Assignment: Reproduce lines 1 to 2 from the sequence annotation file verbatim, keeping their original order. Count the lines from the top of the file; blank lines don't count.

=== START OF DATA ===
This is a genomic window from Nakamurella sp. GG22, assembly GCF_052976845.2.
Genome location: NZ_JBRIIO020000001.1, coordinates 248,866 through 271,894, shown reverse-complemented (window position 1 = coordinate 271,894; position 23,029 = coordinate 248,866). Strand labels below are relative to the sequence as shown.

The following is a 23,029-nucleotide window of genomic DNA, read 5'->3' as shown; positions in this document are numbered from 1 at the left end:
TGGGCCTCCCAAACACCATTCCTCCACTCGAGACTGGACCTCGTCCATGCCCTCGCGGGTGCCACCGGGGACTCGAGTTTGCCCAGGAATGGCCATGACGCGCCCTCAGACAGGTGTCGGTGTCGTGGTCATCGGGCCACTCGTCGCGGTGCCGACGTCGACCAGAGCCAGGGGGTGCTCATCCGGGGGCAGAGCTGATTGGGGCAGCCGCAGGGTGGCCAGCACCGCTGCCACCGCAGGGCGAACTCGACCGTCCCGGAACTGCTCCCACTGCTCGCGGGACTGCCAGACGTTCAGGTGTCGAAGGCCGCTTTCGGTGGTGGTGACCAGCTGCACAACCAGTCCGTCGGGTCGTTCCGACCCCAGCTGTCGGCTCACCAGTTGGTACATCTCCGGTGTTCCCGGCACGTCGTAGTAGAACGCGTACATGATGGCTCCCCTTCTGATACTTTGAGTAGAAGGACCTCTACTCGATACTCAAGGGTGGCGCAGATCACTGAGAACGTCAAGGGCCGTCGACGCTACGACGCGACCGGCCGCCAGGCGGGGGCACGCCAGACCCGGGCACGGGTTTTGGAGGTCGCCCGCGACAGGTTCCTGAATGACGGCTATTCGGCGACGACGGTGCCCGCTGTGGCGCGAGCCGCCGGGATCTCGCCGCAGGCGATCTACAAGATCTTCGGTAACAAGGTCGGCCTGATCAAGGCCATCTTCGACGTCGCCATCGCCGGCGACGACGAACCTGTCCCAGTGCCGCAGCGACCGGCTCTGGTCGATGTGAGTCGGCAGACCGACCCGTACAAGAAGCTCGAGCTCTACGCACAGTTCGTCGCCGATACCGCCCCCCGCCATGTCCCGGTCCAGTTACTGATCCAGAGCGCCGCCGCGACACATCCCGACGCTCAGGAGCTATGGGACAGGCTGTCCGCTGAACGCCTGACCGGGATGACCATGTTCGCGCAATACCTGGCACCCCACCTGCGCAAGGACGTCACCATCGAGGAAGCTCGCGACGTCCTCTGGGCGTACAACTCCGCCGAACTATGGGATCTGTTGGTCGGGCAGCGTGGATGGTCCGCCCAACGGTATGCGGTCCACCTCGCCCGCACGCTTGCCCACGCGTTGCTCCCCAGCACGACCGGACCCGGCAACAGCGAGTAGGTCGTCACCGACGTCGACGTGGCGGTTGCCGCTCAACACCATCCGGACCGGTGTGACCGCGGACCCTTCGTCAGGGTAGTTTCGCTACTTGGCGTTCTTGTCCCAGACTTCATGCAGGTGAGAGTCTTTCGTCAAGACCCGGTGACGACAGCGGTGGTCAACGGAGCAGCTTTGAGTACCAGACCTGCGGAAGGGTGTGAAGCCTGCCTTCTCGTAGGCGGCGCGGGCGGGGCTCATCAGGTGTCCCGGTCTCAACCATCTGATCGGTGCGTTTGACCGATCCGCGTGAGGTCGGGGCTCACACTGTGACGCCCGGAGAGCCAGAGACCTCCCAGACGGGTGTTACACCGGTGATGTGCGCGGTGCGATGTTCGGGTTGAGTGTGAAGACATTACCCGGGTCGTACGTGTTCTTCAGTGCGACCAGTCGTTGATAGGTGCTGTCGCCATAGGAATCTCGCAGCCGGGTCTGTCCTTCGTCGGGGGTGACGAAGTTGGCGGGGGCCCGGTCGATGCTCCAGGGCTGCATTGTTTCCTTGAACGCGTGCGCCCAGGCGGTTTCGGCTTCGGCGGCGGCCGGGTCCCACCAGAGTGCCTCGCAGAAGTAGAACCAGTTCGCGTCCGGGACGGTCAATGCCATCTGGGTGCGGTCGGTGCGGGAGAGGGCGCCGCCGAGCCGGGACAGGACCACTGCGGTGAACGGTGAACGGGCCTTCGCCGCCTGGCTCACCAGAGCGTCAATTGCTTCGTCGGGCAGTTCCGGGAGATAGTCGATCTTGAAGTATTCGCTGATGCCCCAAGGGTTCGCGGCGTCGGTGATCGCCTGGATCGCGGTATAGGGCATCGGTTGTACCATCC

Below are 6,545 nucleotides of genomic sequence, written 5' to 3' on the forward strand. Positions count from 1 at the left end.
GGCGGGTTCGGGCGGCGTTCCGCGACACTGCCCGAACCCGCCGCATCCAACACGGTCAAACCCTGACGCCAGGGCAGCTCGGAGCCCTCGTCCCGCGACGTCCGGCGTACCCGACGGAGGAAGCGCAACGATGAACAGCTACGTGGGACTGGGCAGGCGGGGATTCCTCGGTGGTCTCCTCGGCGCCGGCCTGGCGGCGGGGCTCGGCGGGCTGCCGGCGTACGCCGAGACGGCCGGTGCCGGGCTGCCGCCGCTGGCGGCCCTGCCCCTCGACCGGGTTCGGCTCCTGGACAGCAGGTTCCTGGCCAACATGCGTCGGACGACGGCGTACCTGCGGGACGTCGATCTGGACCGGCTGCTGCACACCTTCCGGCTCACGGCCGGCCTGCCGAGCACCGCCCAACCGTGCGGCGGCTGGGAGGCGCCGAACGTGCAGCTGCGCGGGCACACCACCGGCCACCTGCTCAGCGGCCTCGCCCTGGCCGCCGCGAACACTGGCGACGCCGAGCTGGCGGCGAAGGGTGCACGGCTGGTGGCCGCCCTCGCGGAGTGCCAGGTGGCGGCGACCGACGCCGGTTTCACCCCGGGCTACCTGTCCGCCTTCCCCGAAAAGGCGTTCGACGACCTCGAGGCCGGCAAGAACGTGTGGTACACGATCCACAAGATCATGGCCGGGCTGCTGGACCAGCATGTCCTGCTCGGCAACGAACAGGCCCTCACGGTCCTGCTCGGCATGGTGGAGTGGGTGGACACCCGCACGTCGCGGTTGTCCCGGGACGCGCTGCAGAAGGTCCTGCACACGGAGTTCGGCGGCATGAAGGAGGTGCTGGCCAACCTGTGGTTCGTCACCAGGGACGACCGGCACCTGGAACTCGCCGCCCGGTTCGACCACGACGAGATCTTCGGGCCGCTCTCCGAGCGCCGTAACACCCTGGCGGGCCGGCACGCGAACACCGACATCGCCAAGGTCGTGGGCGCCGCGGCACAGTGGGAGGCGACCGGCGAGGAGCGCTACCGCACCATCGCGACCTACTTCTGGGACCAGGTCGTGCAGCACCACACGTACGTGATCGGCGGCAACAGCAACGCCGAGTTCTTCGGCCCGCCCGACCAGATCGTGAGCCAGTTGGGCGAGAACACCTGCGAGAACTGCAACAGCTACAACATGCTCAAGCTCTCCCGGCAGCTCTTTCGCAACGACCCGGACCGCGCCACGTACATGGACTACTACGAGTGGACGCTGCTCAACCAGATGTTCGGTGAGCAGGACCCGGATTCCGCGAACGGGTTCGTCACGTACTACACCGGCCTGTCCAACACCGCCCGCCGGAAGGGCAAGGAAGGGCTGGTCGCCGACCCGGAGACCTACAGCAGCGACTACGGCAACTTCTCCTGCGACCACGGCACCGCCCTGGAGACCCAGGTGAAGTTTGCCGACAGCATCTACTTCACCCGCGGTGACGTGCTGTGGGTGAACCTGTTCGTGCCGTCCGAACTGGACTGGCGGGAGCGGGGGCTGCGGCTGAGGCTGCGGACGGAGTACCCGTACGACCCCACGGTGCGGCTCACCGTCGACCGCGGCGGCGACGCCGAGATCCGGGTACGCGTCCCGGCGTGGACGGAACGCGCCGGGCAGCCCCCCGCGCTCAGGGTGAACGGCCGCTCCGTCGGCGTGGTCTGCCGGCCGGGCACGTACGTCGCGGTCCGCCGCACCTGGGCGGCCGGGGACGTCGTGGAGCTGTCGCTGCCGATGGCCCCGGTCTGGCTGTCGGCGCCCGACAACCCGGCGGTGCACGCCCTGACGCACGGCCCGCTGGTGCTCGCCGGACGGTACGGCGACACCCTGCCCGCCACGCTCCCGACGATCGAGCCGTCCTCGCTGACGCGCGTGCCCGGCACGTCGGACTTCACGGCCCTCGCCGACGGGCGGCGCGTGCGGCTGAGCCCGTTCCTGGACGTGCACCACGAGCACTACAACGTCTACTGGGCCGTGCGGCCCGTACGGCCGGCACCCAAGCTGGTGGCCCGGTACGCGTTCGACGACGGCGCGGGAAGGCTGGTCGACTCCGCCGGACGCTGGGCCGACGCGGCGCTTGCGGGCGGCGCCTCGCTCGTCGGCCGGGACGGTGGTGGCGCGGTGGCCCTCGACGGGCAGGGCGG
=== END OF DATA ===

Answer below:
This is a genomic window from Nakamurella sp. GG22, assembly GCF_052976845.2.
Genome location: NZ_JBRIIO020000001.1, coordinates 248,866 through 271,894, shown reverse-complemented (window position 1 = coordinate 271,894; position 23,029 = coordinate 248,866). Strand labels below are relative to the sequence as shown.